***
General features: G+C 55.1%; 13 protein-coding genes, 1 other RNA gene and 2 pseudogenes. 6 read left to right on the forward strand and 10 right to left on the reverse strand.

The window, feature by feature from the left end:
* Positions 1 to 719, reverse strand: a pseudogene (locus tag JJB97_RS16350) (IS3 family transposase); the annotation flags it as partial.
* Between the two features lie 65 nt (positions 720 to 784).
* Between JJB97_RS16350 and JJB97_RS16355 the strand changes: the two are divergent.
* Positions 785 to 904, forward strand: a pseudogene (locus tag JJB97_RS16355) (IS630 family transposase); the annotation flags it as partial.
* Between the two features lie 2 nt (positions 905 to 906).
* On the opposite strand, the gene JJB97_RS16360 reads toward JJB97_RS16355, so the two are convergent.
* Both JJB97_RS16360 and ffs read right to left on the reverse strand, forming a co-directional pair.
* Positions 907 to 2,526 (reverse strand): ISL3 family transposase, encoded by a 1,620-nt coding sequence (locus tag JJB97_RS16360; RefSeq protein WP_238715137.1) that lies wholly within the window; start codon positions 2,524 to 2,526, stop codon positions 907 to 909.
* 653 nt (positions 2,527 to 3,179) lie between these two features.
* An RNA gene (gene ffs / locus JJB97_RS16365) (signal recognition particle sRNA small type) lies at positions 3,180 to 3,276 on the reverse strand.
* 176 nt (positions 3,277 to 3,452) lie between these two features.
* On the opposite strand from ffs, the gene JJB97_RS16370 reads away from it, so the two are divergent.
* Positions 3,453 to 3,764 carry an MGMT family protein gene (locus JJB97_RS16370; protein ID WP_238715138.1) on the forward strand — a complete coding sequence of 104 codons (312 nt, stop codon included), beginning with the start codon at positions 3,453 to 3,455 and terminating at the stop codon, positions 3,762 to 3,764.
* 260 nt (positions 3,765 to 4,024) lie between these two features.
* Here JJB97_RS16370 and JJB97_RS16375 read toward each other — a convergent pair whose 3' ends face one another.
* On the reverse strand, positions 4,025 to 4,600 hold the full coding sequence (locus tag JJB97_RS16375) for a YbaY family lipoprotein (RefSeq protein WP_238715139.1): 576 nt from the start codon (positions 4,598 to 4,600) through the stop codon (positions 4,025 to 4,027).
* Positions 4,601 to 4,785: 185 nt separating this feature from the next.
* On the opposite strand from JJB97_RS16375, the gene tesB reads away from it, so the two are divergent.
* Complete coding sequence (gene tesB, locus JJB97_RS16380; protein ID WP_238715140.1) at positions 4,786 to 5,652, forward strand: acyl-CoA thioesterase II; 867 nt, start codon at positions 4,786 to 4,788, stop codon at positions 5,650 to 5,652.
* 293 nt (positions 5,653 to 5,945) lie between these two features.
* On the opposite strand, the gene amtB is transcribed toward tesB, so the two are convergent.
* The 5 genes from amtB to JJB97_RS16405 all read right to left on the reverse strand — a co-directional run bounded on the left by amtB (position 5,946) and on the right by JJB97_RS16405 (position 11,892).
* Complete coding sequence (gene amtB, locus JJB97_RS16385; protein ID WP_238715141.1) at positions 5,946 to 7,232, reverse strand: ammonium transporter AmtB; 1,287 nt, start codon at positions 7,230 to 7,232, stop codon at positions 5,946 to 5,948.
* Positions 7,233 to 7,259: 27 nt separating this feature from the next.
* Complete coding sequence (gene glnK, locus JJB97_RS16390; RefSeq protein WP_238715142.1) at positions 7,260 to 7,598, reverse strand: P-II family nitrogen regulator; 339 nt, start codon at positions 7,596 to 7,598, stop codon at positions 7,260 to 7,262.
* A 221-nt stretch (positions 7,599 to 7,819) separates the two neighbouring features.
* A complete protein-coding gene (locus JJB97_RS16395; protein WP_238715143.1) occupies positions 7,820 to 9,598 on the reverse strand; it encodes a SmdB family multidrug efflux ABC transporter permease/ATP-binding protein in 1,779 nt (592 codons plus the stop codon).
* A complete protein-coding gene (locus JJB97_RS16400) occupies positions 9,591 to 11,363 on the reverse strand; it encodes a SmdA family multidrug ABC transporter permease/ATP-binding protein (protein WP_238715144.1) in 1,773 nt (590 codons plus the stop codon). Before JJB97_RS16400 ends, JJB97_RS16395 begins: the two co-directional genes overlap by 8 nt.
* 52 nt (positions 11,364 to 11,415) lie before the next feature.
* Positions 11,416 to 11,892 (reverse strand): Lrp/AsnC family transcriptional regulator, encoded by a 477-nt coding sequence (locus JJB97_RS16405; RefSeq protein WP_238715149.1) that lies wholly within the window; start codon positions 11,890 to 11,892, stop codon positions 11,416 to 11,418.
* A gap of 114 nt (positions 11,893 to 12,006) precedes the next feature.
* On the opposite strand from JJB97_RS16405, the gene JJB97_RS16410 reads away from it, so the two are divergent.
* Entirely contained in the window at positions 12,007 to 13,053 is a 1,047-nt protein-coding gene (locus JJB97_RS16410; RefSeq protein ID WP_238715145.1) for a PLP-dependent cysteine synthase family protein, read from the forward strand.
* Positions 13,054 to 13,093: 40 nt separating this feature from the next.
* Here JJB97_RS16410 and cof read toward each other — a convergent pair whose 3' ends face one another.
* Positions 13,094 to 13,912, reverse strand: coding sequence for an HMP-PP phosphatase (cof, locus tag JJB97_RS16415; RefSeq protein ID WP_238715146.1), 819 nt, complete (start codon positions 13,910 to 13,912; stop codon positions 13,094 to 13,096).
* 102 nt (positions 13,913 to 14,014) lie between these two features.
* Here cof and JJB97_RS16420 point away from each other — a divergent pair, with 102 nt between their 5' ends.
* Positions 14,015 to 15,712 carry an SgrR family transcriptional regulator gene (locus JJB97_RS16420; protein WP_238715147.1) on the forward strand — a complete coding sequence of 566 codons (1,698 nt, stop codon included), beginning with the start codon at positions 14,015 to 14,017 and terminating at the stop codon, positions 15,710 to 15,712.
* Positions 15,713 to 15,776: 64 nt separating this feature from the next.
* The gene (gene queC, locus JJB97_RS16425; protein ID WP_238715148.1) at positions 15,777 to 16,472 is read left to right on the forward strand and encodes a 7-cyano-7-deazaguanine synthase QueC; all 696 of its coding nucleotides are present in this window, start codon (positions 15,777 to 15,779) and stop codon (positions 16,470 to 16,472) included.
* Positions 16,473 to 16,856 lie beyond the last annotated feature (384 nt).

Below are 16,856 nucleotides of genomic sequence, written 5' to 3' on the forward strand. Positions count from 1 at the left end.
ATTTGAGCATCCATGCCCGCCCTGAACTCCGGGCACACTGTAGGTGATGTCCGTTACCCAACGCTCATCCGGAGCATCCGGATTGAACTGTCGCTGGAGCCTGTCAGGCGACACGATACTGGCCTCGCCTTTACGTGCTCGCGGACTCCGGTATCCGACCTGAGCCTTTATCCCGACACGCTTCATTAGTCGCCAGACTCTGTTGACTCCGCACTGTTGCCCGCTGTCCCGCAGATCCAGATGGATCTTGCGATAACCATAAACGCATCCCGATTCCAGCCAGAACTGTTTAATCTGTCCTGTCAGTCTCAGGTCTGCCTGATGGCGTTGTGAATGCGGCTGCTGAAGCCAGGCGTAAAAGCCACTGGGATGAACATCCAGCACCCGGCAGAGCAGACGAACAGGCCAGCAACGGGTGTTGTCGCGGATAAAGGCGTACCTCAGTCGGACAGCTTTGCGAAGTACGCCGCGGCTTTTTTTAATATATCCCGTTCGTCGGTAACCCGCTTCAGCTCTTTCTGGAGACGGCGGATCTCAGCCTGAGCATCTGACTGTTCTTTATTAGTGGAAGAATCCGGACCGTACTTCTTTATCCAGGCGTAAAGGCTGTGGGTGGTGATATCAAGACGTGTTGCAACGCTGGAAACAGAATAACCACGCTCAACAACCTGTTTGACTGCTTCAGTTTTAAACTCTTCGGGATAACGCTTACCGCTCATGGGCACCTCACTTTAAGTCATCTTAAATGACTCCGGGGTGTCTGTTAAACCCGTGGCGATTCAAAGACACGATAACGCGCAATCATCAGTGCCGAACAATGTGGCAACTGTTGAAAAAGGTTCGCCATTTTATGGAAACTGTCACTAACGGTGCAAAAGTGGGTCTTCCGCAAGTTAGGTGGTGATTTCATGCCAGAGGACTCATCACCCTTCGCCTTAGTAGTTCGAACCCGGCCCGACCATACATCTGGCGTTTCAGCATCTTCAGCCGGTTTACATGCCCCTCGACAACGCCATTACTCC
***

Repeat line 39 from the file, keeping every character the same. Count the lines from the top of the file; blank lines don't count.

* 102 nt (positions 13,913 to 14,014) lie between these two features.